The assessment data from the Department of Water and Sanitation’s Green Drop water quality certification programme suggests that municipal performance in wastewater management has improved steadily and significantly over the last five years since the programme was launched in 2008.
South African municipalities are currently performing better than they did in 2009 and 2011. Compared with fewer than 20% of municipalities in 2009, more than 90% of municipalities in 2013 had design details, drawings and a clear knowledge of their systems, as well as the ability to make informed decisions.
The majority of municipalities by 2013 were measuring various types of flows and were able to show flow-meter calibration certificates to verify the credibility of their flow information.
The programme has also recognised progress in small and rural towns across South Africa, with notable performance improve-ments in the North West municipalities of Tsantsabane and Kgatelopele, which improved by 70% and 75% respectively.
The number of municipalities participating in the Green Drop quality assessments has been increasing steadily since 2009. In 2013, 152 municipalities participated in the Green Drop assessments, which is a 55% increase, compared with the 98 municipalities assessed in 2009.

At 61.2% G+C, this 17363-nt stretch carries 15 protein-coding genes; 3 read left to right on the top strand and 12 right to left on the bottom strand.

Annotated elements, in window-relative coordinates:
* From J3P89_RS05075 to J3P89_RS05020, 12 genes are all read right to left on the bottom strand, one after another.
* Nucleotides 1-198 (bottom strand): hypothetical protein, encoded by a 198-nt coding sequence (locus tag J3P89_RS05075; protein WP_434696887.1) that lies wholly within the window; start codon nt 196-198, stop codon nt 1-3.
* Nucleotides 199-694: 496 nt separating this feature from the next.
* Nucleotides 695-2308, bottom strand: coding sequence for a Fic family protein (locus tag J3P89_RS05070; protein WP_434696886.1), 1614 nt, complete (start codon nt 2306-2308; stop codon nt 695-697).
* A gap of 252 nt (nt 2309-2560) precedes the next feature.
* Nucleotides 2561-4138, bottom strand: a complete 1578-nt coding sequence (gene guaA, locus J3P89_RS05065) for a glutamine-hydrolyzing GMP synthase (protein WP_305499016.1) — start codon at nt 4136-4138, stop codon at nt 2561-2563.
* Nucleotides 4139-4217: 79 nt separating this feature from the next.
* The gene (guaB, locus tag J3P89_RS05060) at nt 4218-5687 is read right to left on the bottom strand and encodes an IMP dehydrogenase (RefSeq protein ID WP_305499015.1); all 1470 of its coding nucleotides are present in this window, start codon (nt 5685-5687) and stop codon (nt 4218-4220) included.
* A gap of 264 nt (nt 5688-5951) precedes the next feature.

Similarly, the number of wastewater systems assessed in 2013 has also increased from 444 in 2009 to almost 1 000 wastewater systems, representing a 56% increase over five years.
In this regard, 100% of the municipalities participating in the Green Drop programme have responded positively to the challenge and showed up for audits every year, with more and more municipal systems managing to achieve higher scores each year.
This is despite the stringent nature of the Green Drop certification criteria, which are designed to incrementally become more rigorous, as the programme aims to change behaviour, improve and stretch performance and manage risk more effectively.
Since the Green Drop water quality certification programme was implemented, the department has noticed a significant reduction in the national average cumulative risk ratio.
The risk-based approach, through the Wastewater Risk Abatement Plan (WWRAP) guidelines, has played a significant role in enabling municipalities to identify their critical risks, plan in advance and motivate successfully for budgets and other resources for Council to address the identified risks.
Continuous risk control translates into lower-risk scores, improved effluent quality and improved wastewater management in South Africa.
Currently, 77% of all wastewater systems have developed site- specific WWRAP guidelines, which are now in the implementation phase. These systems will all lead to an overall improvement in wastewater management.